As we wind down the project and students in both Dakar and Brooklyn are working on the final films and exhibits, we have our project logo! Based on a sketch created by ImagiNation Afrika, our project logo includes a Baobab tree, a subway/train in the colors of the Senegalese flag, the Brooklyn Bridge, and the sun.
We’r so excited to be working with the Cumbe Center for African and Diaspora Dance in Brooklyn. Barely over a year old, Cumbe has exploded as a destination for those wanted to participate in the arts and culture of the diaspora. When we met with Jimena Martinez, Cumbe’s co-director, it was evident that both of our institutions had quite a bit to offer one another.
So what will our partnership look like?
First, in order for our students to learn even more about Senegalese culture. they will be participating in Senegalese dance and percussion workshops. In addition, Cumbe is assisting in our securing interviews with Senegalese artists and activists within the Brooklyn community and, lastly , Cumbe will be one of the locations where we screen the film and have an roundtable discussion with the public at the end of the project.
We’re so excited for this multi-layered partnership that allows us to have another layer of community engagement and cultural immersion for our youth. Stay tuned for photos and updates!
Students in Brooklyn recently visited the now-closed Rise and Fall of Apartheid: Photography and the Bureaucracy of Everyday Life at New York’s International Center of Photography. The exhibit combined film, photographs, as well as archival documents and traced apartheid from the initial election of FW de Klerk to the post-Mandela era.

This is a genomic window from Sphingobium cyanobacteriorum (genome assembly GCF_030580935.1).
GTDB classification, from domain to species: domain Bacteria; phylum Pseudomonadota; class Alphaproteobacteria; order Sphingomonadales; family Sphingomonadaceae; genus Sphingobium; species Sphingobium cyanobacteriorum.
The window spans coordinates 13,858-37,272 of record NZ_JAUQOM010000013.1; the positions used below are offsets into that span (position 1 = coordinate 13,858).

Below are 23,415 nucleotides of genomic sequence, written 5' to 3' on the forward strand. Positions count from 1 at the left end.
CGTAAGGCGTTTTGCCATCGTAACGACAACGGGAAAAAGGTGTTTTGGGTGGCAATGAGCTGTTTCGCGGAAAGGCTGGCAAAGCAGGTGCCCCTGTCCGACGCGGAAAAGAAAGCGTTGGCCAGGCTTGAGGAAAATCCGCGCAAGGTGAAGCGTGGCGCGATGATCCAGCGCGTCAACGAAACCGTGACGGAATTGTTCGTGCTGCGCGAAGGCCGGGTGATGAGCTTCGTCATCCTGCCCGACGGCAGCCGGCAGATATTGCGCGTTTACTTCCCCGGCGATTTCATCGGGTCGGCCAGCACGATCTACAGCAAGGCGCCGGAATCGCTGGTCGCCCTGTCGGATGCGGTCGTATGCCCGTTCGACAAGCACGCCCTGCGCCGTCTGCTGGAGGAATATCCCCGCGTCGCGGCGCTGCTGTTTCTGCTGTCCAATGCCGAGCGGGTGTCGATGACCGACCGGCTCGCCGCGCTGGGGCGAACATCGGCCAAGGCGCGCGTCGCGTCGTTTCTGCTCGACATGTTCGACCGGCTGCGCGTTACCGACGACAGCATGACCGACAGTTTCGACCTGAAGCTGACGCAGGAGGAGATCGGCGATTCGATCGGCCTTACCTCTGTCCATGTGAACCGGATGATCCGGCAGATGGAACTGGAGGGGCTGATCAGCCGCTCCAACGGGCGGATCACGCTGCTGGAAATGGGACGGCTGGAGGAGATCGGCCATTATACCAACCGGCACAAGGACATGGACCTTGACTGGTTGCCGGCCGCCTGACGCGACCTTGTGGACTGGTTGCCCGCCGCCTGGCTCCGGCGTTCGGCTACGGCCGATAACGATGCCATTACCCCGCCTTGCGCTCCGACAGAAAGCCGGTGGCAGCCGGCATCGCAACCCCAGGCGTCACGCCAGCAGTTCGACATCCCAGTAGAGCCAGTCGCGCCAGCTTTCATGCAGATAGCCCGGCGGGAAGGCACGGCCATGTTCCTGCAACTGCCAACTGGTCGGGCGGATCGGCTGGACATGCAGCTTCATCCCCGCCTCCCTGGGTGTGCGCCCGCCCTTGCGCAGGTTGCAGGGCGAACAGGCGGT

There are so many ways to tell stories with photos, how will we chose? +Marie L, 16
The goal of the field trip was many fold. We wanted to begin dialogue on photographic/photojournalistic ethics, explore how to tell someone else’s story primarily through images, and begin investigating the many ways an exhibit could be laid out. What struck me as an educator was how little students knew about apartheid, but once we were over that initial hurdle, students were engrossed in the exhibit. In fact, as our tour guide lead us through, I had to routinely fetch students who were lagging behind, reading captions.
Students really enjoyed how the exhibit contrasted white South Africa with the rest of the diverse, caste-based population and were awe-struck by the up-close images of violence.
How are we going to be able to tell a story this good? +Tyrell, 15
After the trip, we debriefed and talked about how the exhibit was primarily via the eyes of trained, adult photojournalists and curators who spent a great deal of time putting the exhibit together, Next Stop is through their [youth] eyes and it’s about what they see with honesty, so there is no point in comparing. They got it and they continue to reference the exhibit as we plan and execute our next steps. Goal attained.
For the Next Stop: Brooklyn/Dakar project, we have several outcomes, one of which is: “Basic photography and filmmaking skills are learned.” One way we are measuring this outcome is via Tumblr. One of the indicators by which this outcome is measured is: “Each country’s students post at least 10 captioned pictures per month to Tumblr.”
We began posting to our Tumblr in January and will continue to do so throughout the duration of the project. As an extra layer of cross-cultural youth engagement, students in both Dakar and Brooklyn will critique and analyze one another’s photos and discuss them during our monthly Google Hangout sessions.